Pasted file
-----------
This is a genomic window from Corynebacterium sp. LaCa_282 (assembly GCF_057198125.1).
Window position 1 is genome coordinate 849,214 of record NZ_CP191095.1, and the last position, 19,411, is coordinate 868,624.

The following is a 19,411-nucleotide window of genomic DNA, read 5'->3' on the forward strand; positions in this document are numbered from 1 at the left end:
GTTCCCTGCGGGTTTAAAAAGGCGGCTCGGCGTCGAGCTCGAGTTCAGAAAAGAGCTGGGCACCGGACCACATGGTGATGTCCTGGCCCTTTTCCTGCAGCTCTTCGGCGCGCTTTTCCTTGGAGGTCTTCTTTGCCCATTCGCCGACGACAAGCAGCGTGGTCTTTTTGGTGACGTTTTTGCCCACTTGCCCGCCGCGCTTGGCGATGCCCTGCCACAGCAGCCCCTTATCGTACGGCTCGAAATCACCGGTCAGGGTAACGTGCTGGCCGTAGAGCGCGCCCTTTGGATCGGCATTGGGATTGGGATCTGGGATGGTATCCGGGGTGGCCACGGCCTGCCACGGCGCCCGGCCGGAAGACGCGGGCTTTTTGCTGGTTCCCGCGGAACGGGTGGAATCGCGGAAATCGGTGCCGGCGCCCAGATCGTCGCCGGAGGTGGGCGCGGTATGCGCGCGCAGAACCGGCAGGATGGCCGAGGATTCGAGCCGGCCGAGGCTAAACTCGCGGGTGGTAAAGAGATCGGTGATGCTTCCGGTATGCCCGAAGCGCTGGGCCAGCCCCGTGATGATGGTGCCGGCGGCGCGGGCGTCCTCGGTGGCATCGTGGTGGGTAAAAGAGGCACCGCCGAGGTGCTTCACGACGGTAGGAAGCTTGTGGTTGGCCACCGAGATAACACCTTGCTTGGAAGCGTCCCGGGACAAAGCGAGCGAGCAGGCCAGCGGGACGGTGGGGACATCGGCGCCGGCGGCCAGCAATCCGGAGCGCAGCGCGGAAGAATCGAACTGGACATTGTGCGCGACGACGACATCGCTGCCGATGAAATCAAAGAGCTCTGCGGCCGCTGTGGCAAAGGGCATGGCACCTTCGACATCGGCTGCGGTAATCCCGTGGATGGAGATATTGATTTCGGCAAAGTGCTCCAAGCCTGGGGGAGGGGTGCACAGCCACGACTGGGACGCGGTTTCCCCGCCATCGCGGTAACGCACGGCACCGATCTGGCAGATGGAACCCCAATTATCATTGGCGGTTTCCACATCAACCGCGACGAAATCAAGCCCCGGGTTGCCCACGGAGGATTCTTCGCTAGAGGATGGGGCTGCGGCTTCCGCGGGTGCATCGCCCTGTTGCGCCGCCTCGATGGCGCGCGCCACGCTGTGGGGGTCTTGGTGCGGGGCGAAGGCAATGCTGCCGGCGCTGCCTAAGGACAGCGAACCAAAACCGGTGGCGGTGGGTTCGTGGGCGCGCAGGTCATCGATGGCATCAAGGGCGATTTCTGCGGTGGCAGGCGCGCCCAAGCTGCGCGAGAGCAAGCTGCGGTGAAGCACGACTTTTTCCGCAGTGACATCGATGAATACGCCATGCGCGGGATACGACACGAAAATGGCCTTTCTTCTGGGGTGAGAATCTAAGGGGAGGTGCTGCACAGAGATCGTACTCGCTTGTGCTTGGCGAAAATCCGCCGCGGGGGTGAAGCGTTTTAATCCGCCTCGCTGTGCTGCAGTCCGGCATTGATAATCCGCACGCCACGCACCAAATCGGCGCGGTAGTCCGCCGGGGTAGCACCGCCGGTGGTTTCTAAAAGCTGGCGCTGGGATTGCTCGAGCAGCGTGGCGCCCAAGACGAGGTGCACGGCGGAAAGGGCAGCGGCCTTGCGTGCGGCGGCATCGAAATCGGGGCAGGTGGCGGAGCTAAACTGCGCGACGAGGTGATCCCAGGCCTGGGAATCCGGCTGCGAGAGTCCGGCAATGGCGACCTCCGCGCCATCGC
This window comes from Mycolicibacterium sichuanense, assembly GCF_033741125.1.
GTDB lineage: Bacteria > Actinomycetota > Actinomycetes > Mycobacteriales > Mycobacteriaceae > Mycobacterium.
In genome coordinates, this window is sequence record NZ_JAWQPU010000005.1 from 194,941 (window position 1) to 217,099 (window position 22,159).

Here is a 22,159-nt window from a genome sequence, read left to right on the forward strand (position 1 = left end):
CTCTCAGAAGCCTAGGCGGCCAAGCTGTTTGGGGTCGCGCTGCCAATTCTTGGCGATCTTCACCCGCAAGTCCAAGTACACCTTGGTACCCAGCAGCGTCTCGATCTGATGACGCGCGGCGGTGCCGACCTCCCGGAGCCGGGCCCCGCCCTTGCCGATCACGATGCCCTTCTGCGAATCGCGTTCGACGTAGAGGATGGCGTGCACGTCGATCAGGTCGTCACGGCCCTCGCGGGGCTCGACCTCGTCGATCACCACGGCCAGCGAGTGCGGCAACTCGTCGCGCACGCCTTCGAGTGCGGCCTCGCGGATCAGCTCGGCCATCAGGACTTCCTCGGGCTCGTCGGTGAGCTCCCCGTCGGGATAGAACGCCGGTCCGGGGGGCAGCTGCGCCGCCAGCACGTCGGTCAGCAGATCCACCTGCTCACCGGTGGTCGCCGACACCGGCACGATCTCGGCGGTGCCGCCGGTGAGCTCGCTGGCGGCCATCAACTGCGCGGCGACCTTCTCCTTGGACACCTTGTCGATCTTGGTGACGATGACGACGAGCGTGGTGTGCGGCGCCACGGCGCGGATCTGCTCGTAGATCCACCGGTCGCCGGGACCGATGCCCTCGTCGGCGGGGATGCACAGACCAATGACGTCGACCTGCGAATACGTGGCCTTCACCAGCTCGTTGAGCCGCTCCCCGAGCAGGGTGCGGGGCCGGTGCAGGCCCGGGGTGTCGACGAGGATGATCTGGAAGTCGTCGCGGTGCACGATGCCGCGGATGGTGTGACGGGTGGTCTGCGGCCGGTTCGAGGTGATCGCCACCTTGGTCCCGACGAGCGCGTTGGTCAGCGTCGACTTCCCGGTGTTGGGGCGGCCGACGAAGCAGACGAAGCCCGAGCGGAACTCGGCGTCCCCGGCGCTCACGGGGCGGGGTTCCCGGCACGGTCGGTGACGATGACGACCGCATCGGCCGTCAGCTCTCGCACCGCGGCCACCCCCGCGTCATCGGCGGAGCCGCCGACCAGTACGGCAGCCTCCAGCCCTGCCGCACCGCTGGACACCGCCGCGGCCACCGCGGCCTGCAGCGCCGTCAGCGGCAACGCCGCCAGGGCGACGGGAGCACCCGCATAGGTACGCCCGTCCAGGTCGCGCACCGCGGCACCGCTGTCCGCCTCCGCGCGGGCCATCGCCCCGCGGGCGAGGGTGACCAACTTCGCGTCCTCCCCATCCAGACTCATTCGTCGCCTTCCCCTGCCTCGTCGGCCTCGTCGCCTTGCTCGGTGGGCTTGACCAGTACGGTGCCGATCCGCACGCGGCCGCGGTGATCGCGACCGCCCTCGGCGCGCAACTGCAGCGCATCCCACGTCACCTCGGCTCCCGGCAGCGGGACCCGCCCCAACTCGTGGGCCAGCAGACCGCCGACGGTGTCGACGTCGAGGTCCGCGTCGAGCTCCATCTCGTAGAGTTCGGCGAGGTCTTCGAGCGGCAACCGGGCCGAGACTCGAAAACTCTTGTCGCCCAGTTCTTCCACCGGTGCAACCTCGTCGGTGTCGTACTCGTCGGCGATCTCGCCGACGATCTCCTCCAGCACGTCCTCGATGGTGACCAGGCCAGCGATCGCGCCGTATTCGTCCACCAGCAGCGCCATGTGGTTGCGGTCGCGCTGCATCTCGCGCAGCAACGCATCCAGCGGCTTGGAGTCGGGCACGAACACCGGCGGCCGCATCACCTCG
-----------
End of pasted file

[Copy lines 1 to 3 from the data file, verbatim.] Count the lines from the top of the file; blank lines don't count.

This is a genomic window from Corynebacterium sp. LaCa_282 (assembly GCF_057198125.1).
Window position 1 is genome coordinate 849,214 of record NZ_CP191095.1, and the last position, 19,411, is coordinate 868,624.

The following is a 19,411-nucleotide window of genomic DNA, read 5'->3' on the forward strand; positions in this document are numbered from 1 at the left end: